a black dress: it probably won’t show once you’re wearing the box, but it keeps you in costume when you’re not wearing it
a witch hat, optional: I went without because it was going to be way too hard to put it on myself after I was already wearing the house
And…you’re finally done! Such a fun DIY costume! I hope this detailed tutorial was helpful.
Now, go check out the Wizard of Oz tornado costume tutorial!
12 thoughts on “Wizard of Oz Couples Halloween Costume: Wicked Witch of the East DIY Tutorial”
I couldn’t find 22X22X22 at Home Depot 🙁
Aw, dang! That’s too bad. I wonder if you could still make that size box work, depending on the orientation and who the costume’s for. It might be worth trying, you’ll have to let me know!
I made the Wicked Witch house for a work theme Halloween day of Wizard of Oz! Thank you for sharing your idea and creation!
Hi Caryn! You’re welcome, I’m so glad you found this helpful!
I just made these costumes and am so excited for Halloween! I also have two daughters, they’re going as Dorothy and Glinda! Thank you for the great tutorial!
Yay, that makes me so happy Janae! Sounds like such a fun family costume. If you post a picture anywhere, tag @aubreeoriginals, I’d love to see!
This is a great costume, so great that I decided this is what I want my husband and I to be for Halloween. I have successfully followed your wonderful instructions and I’ve made my house but wonder if you have directions for the “Tornado“. Specifically, what material you used for it. Thank you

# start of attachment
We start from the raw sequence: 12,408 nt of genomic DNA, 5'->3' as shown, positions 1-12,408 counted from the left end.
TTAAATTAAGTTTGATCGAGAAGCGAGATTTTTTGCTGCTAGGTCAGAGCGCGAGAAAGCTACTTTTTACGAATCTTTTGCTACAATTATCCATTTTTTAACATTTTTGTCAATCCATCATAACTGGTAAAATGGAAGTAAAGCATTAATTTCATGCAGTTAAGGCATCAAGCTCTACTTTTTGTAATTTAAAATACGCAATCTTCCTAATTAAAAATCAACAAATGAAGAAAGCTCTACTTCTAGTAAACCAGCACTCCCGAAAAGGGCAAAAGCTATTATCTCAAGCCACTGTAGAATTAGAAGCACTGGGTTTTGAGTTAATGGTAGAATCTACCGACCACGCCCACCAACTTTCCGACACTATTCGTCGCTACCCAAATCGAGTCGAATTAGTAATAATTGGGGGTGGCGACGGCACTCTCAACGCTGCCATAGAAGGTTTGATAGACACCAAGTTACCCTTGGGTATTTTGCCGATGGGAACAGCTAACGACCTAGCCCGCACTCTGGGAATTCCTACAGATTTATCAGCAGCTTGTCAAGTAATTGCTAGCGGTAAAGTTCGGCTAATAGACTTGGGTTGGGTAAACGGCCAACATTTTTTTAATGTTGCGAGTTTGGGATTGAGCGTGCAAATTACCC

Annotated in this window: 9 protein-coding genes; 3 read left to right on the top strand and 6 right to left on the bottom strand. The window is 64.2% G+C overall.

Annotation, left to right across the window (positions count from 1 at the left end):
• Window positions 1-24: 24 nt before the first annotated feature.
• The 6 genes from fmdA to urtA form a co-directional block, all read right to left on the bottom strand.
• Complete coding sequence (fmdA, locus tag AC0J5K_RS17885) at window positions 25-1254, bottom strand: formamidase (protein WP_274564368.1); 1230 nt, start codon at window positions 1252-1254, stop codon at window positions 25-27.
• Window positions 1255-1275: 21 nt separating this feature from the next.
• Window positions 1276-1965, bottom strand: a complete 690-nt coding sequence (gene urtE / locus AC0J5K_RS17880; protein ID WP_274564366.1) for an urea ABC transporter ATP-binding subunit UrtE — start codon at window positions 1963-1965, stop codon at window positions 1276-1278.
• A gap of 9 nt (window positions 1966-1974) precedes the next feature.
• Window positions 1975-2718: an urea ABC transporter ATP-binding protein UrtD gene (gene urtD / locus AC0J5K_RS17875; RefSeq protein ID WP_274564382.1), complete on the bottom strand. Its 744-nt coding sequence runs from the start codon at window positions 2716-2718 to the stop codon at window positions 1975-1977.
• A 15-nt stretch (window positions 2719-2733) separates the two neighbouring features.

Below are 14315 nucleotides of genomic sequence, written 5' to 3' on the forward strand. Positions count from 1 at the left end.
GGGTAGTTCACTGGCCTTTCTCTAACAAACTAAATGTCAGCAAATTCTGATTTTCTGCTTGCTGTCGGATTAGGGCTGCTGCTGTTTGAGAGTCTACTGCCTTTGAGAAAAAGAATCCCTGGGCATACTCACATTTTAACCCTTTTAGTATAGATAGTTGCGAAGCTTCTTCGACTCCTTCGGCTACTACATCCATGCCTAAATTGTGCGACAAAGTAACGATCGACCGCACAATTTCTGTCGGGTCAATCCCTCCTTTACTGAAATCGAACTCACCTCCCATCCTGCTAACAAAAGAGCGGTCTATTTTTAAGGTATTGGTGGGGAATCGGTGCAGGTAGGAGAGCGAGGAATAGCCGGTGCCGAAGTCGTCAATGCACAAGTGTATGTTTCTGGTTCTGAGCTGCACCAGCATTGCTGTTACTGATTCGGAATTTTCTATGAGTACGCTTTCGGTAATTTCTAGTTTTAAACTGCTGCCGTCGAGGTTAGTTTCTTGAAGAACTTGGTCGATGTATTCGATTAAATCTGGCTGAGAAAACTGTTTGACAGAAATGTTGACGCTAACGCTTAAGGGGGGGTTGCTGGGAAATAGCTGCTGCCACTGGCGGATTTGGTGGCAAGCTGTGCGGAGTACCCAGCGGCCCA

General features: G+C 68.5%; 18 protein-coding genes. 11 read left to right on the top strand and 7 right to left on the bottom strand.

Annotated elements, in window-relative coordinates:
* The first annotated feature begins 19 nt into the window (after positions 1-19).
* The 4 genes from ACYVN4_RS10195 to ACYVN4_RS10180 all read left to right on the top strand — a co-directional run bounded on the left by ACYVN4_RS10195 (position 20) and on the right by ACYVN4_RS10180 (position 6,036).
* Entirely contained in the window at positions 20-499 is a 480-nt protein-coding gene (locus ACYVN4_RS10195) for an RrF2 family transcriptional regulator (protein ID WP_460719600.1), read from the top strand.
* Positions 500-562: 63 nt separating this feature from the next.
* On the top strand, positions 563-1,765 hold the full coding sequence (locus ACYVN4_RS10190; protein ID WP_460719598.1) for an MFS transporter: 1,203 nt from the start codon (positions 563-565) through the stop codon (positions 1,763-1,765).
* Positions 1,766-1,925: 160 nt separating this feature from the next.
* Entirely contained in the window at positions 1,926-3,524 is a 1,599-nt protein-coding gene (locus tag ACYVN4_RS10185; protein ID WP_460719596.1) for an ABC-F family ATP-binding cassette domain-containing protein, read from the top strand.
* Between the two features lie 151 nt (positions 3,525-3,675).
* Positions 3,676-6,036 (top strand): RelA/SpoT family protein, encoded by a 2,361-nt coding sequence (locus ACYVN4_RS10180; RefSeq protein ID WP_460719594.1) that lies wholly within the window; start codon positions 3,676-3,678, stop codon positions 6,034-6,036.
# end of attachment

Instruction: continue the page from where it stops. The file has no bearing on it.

Hi Diane! Yay, I’m so glad you’re making these your Halloween costumes. Here is a link to the tornado tutorial: https://www.aubreeoriginals.com/tornado-diy-halloween-costume/
I used a fabric laundry hamper, batting, and tulle. Let me know if you have any other questions!
How did you seal the four flaps of the roof together? With hot glue or wood glue
I used hot glue–a ton of it. Just keep holding the flaps together until the hot glue has held and dried (I’d do this over something in case the hot glue drips). You could probably also use a wood glue if you have a way to hold it together while it dries. Or duct tape from the inside of the box would work too. I hope that helps!
Thank you! Also the box warped slightly after painting…I’m worried I have to do everything over as this will get in the way of gluing everything. Did you come across this issue?
The only part that warped for me was the bottom flaps of the box, so I didn’t have too much of an issue. If you’re worried about the glue not holding, tape might work better? I’d hate for you to have to start over! I wonder if you could use a hairdryer to straighten the box out? I actually have no idea if that would work, haha, but something like that might be worth a shot. Or gently uncurling/folding the warped parts. Another option to attach the flaps would be to punch holes close to the edges and sew them together with twine–time consuming, so I’d only do that as a last resort, but I’d imagine that would be really sturdy.